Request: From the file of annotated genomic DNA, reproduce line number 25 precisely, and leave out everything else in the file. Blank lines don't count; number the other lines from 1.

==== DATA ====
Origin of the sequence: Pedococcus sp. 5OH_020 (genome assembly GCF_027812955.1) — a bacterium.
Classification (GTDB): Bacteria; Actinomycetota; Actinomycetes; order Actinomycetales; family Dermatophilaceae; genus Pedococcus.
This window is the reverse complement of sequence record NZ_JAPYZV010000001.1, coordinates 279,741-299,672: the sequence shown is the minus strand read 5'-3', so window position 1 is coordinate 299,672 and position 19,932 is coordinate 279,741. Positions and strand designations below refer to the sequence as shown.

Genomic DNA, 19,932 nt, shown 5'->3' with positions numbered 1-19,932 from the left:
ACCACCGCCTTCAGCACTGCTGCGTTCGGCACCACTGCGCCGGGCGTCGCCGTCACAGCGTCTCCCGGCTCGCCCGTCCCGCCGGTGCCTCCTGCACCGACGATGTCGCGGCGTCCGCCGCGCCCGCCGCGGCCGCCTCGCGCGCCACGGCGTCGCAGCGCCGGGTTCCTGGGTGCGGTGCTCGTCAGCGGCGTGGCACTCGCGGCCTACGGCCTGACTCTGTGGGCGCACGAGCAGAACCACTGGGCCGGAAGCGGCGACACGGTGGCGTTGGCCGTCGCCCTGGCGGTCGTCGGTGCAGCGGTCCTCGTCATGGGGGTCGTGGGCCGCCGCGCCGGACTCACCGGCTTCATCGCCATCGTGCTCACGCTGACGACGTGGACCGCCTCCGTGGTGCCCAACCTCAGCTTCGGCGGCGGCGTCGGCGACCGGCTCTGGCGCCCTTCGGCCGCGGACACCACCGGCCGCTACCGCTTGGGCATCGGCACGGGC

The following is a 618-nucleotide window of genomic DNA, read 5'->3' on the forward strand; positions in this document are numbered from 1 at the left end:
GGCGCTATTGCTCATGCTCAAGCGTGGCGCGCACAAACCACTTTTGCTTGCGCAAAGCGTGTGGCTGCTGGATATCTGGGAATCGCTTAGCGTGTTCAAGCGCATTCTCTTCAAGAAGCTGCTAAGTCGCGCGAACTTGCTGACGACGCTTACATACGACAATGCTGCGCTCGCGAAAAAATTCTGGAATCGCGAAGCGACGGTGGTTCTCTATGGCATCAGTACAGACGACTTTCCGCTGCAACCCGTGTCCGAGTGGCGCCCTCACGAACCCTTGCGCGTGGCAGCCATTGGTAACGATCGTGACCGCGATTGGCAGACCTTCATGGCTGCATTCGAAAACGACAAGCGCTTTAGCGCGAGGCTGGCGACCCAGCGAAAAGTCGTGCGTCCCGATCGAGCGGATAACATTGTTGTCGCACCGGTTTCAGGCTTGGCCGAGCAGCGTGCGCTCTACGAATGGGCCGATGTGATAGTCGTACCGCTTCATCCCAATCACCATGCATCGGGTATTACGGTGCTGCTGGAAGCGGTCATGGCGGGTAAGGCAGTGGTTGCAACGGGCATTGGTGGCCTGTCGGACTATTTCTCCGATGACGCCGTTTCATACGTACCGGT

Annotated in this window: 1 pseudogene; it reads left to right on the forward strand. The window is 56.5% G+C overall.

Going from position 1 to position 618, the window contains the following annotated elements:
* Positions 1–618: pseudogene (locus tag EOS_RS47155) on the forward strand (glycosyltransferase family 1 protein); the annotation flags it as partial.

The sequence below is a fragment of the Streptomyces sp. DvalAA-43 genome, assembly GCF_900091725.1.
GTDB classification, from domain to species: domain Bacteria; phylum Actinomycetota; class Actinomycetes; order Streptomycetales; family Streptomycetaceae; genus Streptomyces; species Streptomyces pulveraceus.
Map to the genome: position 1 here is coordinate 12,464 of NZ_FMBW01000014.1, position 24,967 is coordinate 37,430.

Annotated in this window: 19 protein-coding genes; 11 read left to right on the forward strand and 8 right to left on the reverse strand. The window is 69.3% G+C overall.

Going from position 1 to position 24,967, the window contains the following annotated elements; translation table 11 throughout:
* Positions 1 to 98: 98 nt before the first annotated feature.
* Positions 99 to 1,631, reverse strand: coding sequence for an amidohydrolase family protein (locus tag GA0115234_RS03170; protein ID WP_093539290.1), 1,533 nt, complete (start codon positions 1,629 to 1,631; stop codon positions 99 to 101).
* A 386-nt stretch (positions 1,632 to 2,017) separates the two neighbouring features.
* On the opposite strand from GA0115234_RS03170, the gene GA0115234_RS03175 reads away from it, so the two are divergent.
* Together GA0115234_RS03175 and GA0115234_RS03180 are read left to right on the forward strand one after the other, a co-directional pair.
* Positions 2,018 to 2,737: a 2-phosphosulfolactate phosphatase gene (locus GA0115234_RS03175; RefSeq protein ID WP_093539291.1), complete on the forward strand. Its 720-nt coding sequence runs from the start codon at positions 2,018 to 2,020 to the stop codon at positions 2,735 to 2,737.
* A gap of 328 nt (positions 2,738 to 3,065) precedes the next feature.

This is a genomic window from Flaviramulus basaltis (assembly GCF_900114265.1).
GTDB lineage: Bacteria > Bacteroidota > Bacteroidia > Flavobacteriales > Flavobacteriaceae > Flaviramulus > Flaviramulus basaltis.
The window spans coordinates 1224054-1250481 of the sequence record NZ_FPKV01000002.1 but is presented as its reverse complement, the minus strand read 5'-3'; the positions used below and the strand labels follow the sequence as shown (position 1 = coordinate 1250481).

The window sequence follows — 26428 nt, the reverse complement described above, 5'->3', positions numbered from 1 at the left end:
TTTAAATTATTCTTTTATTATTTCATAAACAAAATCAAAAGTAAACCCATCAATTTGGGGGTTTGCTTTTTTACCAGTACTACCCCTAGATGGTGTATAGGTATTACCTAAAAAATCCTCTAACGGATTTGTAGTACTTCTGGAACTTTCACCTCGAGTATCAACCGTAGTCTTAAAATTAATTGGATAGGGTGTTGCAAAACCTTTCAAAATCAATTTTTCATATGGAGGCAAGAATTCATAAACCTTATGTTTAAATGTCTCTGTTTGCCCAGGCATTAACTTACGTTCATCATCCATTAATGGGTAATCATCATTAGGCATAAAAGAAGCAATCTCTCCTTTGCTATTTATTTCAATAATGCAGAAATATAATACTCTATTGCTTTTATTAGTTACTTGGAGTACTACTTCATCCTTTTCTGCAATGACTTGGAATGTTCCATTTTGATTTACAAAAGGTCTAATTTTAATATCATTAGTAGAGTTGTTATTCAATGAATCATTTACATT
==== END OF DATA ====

The window spans coordinates 1224054-1250481 of the sequence record NZ_FPKV01000002.1 but is presented as its reverse complement, the minus strand read 5'-3'; the positions used below and the strand labels follow the sequence as shown (position 1 = coordinate 1250481).